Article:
A beautiful day can be a kind of a burden, as I almost feel guilty for spending it inside. On the other hand, if I go outside and just noodle around in the garden, I feel guilty for not getting my studio work done! Can't hardly win. It's too early to move into the summer studio, but I did find an outdoor clay project for today.I've been wanting to make some slump molds for slab building out of some leftover insulating foam I have kicking around the house. It's a good material to use, as it is cheap, waterproof, and can be cut in any shape; although the cutting was the hold up. The molds I had seen had very rough edges, requiring a lot of finishing work at the leatherhard stage. A student of mine (God Bless my students -- I learn so very much from them!) who usd to be a set designer suggested cutting it with a hot wire, to get a nice clean line. The wasn't feasible (for me -- but I'd love if someone tried it, and let me know the results!) but a hot fettling knife, now, that I can do. This is strictly an outdoor project, as the fumes generated by melting the insulating board are nasty.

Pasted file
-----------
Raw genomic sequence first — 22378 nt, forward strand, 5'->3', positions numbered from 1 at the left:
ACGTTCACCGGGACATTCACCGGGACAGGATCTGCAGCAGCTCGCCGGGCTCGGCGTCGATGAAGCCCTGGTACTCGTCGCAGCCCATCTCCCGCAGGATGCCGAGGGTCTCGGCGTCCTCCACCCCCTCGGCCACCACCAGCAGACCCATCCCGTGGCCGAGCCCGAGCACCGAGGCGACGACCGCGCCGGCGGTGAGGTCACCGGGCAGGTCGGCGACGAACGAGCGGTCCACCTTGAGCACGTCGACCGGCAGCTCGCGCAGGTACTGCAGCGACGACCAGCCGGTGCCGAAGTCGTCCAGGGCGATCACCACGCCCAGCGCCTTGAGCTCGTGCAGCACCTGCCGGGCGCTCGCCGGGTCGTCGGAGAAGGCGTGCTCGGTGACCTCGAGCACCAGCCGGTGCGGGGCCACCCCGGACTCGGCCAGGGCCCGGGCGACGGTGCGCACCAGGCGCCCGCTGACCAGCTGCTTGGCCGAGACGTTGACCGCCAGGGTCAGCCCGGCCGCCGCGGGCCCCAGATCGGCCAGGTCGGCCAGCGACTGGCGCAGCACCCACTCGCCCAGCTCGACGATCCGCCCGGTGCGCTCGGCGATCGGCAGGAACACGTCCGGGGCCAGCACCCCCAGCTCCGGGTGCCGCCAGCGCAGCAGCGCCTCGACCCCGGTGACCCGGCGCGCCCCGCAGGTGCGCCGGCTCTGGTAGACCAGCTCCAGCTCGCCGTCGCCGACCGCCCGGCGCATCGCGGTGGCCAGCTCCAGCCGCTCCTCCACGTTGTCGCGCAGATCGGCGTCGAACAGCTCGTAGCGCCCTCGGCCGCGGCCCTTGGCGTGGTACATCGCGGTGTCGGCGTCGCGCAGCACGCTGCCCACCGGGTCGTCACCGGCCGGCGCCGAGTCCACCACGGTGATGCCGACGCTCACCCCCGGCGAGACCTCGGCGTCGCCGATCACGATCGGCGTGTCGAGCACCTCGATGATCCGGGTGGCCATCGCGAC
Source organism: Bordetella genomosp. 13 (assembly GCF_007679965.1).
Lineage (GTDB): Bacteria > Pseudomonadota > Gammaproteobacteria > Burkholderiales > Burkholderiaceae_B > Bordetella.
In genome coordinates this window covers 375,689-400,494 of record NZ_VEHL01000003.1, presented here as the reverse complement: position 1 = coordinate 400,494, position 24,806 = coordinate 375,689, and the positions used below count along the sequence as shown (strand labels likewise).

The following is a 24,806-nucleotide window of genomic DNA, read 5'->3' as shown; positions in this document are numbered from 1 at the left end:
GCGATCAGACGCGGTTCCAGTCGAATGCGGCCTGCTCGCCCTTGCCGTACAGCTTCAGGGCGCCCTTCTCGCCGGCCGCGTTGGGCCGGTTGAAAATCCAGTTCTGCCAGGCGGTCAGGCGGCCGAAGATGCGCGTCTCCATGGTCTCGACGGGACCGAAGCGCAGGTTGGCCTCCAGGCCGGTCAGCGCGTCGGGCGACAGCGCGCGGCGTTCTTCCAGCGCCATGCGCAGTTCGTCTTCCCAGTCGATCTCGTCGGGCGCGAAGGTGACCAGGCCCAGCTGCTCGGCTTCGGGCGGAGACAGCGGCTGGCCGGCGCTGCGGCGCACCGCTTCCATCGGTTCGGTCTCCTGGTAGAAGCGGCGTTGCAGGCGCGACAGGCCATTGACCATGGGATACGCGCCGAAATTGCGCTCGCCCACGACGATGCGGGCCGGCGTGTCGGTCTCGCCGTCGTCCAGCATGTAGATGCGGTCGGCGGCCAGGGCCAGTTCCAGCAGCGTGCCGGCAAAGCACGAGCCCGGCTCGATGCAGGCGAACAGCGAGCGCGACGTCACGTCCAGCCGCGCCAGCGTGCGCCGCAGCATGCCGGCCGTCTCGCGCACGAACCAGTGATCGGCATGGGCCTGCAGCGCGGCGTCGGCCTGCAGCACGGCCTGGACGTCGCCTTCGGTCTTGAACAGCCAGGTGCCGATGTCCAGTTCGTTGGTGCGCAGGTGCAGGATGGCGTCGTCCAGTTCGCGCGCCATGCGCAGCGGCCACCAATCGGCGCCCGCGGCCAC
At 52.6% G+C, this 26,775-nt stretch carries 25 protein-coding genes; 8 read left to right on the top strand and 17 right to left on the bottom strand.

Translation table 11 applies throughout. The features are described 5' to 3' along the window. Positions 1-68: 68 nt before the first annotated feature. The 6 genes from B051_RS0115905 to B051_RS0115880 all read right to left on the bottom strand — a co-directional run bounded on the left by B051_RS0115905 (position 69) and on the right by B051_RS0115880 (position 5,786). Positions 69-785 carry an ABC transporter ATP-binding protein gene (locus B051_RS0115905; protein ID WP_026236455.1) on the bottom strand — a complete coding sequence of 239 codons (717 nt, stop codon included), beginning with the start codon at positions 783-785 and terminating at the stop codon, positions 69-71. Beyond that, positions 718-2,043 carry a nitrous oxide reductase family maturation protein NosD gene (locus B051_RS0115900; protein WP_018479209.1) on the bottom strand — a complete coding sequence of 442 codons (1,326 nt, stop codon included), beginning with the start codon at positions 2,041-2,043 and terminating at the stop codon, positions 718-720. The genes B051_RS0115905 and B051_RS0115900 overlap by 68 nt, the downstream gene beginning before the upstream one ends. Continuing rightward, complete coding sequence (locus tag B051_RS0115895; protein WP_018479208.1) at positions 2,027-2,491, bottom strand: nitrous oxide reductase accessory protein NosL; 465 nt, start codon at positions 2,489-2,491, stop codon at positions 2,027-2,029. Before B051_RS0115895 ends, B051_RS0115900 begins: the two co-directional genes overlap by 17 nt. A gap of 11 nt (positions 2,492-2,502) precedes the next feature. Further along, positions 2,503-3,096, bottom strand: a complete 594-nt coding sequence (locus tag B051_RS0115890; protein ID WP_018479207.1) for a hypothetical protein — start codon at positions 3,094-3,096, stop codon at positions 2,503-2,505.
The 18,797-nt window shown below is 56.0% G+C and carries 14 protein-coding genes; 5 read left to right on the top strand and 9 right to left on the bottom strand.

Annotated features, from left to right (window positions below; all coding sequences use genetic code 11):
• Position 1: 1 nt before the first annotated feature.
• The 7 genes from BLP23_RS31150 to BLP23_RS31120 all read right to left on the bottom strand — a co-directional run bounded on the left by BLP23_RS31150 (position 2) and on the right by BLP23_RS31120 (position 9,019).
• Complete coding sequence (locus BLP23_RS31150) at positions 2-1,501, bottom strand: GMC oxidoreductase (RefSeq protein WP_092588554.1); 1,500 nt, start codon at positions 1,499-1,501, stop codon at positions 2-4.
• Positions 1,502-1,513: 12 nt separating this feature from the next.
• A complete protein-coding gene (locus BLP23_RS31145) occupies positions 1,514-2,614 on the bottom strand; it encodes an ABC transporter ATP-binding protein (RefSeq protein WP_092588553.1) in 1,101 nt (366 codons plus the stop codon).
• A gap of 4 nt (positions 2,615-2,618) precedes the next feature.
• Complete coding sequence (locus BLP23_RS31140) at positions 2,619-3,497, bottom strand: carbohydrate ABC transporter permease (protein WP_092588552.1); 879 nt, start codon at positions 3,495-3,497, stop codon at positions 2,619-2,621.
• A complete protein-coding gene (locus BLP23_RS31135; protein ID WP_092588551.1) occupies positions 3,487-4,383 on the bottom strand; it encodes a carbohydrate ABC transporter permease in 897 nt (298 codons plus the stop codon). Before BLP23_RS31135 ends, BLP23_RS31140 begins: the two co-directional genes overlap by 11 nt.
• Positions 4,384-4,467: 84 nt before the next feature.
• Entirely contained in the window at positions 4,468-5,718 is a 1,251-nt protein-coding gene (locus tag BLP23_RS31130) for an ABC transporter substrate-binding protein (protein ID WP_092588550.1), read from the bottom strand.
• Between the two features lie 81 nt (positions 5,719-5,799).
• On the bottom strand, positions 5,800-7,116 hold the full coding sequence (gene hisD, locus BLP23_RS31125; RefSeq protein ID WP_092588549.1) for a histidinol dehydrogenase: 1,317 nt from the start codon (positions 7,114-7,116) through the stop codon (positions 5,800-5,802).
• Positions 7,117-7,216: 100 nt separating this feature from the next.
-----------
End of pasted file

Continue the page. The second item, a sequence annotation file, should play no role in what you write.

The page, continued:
Draw the shape you want beforehand. Conveniently, I am firing a bisque today, so I just stuck the blade of the knife right into the flame to heat it up. It doesn't take long - 10-15 seconds -- and if the metal is glowing, the blade is too hot. The foam will melt before the knife even touches it.
The knife when it first comes out of the flame, will cut more quickly than you expect: even faster than a hot knife through butter! But it cools quickly, and there is a relatively short period between "too hot to control" and "too cool to cut cleanly."
Here is my first effort. It looks a little sloppy but made a good mold. I think with a little practive I can get a cleaner cut. Notice the beveled edges. These are important, because the slab of clay is going to stretch at the edges of the mold. The bevel keeps the stretch from being too extreme, and tearing or (later) cracking the slab.
After draping the slab over the mold, pick up the two together and drop onto the (porous!) table top. This will cause the slab the slump down into the mold.